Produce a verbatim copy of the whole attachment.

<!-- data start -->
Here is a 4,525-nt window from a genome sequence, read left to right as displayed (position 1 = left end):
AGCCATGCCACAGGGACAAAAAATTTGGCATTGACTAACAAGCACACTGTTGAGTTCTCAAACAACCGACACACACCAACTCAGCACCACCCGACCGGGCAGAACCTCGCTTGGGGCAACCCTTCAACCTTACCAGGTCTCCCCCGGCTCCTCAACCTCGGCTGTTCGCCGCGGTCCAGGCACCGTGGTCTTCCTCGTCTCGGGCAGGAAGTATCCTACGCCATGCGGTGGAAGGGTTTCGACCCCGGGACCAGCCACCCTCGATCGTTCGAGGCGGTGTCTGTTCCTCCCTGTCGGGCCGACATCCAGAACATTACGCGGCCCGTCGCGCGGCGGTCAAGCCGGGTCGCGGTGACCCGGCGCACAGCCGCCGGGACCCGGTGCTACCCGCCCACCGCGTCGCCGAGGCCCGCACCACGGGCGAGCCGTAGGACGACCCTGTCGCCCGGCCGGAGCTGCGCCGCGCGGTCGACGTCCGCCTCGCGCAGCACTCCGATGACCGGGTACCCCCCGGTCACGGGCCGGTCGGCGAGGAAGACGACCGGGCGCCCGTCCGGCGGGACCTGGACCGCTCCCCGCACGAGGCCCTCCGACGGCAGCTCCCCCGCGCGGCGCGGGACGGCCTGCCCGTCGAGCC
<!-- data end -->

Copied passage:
Here is a 4,525-nt window from a genome sequence, read left to right as displayed (position 1 = left end):
AGCCATGCCACAGGGACAAAAAATTTGGCATTGACTAACAAGCACACTGTTGAGTTCTCAAACAACCGACACACACCAACTCAGCACCACCCGACCGGGCAGAACCTCGCTTGGGGCAACCCTTCAACCTTACCAGGTCTCCCCCGGCTCCTCAACCTCGGCTGTTCGCCGCGGTCCAGGCACCGTGGTCTTCCTCGTCTCGGGCAGGAAGTATCCTACGCCATGCGGTGGAAGGGTTTCGACCCCGGGACCAGCCACCCTCGATCGTTCGAGGCGGTGTCTGTTCCTCCCTGTCGGGCCGACATCCAGAACATTACGCGGCCCGTCGCGCGGCGGTCAAGCCGGGTCGCGGTGACCCGGCGCACAGCCGCCGGGACCCGGTGCTACCCGCCCACCGCGTCGCCGAGGCCCGCACCACGGGCGAGCCGTAGGACGACCCTGTCGCCCGGCCGGAGCTGCGCCGCGCGGTCGACGTCCGCCTCGCGCAGCACTCCGATGACCGGGTACCCCCCGGTCACGGGCCGGTCGGCGAGGAAGACGACCGGGCGCCCGTCCGGCGGGACCTGGACCGCTCCCCGCACGAGGCCCTCCGACGGCAGCTCCCCCGCGCGGCGCGGGACGGCCTGCCCGTCGAGCC